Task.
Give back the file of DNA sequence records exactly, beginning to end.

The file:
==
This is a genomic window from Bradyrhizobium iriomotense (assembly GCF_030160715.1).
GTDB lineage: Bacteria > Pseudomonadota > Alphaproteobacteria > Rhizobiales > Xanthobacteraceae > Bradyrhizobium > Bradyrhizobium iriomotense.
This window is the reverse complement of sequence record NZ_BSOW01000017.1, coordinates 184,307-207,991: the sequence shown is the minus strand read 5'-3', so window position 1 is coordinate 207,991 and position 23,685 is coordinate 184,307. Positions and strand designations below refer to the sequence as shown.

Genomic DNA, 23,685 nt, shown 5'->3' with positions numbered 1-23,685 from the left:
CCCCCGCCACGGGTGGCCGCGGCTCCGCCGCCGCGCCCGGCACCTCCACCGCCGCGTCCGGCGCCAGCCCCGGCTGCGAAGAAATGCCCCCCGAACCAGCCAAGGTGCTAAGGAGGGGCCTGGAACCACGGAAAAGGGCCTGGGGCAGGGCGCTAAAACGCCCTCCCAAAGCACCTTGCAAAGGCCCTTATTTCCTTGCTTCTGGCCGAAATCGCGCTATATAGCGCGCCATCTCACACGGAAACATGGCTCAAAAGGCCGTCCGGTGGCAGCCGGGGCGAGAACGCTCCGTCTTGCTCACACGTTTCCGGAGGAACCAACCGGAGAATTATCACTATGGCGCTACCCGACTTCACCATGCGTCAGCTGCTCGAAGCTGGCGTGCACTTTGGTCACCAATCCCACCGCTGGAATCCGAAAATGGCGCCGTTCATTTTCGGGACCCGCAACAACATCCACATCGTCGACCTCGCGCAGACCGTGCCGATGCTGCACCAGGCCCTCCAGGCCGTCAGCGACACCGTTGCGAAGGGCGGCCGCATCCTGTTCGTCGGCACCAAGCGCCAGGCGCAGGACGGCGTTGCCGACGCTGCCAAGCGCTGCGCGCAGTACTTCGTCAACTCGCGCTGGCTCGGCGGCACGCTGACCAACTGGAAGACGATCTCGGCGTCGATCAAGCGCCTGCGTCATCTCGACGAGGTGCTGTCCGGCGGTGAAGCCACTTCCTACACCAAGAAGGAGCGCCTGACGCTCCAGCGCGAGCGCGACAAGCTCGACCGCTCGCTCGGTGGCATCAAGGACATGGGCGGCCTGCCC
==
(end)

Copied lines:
This is a genomic window from Bradyrhizobium iriomotense (assembly GCF_030160715.1).
GTDB lineage: Bacteria > Pseudomonadota > Alphaproteobacteria > Rhizobiales > Xanthobacteraceae > Bradyrhizobium > Bradyrhizobium iriomotense.
This window is the reverse complement of sequence record NZ_BSOW01000017.1, coordinates 184,307-207,991: the sequence shown is the minus strand read 5'-3', so window position 1 is coordinate 207,991 and position 23,685 is coordinate 184,307. Positions and strand designations below refer to the sequence as shown.

Genomic DNA, 23,685 nt, shown 5'->3' with positions numbered 1-23,685 from the left:
CCCCCGCCACGGGTGGCCGCGGCTCCGCCGCCGCGCCCGGCACCTCCACCGCCGCGTCCGGCGCCAGCCCCGGCTGCGAAGAAATGCCCCCCGAACCAGCCAAGGTGCTAAGGAGGGGCCTGGAACCACGGAAAAGGGCCTGGGGCAGGGCGCTAAAACGCCCTCCCAAAGCACCTTGCAAAGGCCCTTATTTCCTTGCTTCTGGCCGAAATCGCGCTATATAGCGCGCCATCTCACACGGAAACATGGCTCAAAAGGCCGTCCGGTGGCAGCCGGGGCGAGAACGCTCCGTCTTGCTCACACGTTTCCGGAGGAACCAACCGGAGAATTATCACTATGGCGCTACCCGACTTCACCATGCGTCAGCTGCTCGAAGCTGGCGTGCACTTTGGTCACCAATCCCACCGCTGGAATCCGAAAATGGCGCCGTTCATTTTCGGGACCCGCAACAACATCCACATCGTCGACCTCGCGCAGACCGTGCCGATGCTGCACCAGGCCCTCCAGGCCGTCAGCGACACCGTTGCGAAGGGCGGCCGCATCCTGTTCGTCGGCACCAAGCGCCAGGCGCAGGACGGCGTTGCCGACGCTGCCAAGCGCTGCGCGCAGTACTTCGTCAACTCGCGCTGGCTCGGCGGCACGCTGACCAACTGGAAGACGATCTCGGCGTCGATCAAGCGCCTGCGTCATCTCGACGAGGTGCTGTCCGGCGGTGAAGCCACTTCCTACACCAAGAAGGAGCGCCTGACGCTCCAGCGCGAGCGCGACAAGCTCGACCGCTCGCTCGGTGGCATCAAGGACATGGGCGGCCTGCCC